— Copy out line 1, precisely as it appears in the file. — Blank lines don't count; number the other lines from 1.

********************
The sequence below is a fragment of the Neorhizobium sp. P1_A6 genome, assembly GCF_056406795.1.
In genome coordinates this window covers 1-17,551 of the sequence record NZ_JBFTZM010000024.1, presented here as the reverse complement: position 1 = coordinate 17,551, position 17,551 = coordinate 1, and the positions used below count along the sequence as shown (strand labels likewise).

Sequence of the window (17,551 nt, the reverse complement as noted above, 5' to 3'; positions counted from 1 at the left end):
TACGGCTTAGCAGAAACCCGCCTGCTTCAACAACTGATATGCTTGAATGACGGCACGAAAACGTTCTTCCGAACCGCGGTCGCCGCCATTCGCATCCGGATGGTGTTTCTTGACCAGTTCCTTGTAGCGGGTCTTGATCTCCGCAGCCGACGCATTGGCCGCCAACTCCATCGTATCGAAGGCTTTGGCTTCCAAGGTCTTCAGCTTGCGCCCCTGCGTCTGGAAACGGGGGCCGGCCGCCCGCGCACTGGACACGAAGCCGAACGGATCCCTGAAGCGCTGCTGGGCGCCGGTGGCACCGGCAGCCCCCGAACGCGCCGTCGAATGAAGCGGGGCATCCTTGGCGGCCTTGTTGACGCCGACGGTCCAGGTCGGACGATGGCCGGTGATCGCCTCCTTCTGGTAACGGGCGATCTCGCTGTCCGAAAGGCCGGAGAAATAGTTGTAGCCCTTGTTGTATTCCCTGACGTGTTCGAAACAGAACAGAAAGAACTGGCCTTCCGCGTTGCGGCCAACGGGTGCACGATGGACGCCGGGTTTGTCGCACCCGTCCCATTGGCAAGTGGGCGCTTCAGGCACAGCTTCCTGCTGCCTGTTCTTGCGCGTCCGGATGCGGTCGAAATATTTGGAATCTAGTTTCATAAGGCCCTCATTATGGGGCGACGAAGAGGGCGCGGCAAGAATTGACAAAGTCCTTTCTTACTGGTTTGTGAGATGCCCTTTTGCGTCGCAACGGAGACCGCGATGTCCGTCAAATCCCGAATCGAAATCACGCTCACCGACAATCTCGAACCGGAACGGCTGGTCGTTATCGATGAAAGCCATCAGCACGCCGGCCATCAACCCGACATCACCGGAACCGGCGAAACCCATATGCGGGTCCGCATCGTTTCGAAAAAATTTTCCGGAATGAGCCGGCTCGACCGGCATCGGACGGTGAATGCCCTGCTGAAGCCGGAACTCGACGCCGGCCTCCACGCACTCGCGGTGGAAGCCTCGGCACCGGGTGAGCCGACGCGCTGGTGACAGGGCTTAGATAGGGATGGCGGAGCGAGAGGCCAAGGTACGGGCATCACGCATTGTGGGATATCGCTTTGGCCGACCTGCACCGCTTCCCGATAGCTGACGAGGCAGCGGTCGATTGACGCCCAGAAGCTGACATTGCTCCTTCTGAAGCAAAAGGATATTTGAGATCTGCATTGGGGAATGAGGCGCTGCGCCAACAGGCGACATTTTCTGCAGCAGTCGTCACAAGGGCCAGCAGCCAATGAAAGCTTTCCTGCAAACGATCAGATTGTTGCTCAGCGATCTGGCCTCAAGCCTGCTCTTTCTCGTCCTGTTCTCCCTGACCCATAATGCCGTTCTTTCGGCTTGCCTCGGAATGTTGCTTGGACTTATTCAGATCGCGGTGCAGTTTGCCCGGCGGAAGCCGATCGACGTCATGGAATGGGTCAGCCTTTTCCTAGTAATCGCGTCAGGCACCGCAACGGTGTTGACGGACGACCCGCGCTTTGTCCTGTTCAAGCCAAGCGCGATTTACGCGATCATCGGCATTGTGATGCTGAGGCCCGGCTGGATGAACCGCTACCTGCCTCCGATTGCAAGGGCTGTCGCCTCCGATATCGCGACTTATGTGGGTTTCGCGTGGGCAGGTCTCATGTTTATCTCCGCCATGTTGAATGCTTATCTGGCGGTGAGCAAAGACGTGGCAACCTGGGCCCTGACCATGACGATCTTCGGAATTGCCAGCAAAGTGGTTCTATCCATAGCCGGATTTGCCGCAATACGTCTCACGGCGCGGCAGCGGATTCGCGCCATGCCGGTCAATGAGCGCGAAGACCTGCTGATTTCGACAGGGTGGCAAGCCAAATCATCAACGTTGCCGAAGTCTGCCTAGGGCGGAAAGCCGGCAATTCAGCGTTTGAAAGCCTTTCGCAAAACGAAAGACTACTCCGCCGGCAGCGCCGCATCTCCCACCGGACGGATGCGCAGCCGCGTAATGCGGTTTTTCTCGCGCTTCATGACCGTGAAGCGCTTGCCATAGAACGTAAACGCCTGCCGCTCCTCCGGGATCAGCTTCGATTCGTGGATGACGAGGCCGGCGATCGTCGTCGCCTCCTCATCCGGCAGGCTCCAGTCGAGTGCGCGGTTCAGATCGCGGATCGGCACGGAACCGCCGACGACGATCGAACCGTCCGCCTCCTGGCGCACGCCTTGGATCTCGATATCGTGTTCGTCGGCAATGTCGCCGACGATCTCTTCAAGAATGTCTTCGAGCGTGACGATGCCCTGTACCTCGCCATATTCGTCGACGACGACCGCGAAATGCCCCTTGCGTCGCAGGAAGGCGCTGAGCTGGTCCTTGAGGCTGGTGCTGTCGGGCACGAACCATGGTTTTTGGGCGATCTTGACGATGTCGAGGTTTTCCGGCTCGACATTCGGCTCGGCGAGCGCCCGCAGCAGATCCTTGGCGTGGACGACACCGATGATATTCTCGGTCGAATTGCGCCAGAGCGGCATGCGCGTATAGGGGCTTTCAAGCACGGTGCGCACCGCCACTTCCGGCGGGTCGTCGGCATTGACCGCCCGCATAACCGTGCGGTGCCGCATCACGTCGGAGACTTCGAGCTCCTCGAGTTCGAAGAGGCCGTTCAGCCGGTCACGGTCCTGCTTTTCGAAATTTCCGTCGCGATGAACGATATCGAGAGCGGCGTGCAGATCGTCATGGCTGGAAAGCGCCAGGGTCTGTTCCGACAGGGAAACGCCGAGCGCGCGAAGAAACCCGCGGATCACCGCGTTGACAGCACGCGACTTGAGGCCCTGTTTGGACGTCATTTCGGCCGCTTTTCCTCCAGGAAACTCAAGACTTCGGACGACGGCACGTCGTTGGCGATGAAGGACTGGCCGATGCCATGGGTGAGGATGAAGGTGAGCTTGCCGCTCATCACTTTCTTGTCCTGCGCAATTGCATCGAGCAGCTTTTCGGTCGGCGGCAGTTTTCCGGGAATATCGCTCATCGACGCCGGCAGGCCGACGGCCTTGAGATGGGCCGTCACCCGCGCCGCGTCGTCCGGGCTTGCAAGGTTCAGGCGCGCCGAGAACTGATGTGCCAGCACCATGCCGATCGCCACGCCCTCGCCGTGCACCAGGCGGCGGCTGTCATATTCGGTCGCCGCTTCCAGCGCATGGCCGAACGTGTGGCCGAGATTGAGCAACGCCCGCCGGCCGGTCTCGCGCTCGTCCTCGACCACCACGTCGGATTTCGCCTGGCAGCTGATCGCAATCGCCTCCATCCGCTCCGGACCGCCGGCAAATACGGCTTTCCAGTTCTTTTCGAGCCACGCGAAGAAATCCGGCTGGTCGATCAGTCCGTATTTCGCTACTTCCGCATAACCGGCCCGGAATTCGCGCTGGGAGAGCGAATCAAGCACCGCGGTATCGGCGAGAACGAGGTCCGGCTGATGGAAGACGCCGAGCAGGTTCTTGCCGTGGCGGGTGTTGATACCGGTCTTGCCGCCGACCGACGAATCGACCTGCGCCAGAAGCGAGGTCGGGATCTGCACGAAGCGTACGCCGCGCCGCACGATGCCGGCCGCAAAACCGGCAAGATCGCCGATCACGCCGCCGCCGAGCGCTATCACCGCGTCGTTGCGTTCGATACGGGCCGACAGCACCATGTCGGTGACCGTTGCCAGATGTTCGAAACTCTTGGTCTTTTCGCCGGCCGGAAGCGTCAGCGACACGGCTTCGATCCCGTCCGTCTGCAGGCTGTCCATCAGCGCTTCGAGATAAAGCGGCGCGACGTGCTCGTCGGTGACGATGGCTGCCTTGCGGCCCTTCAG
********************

The sequence below is a fragment of the Neorhizobium sp. P1_A6 genome, assembly GCF_056406795.1.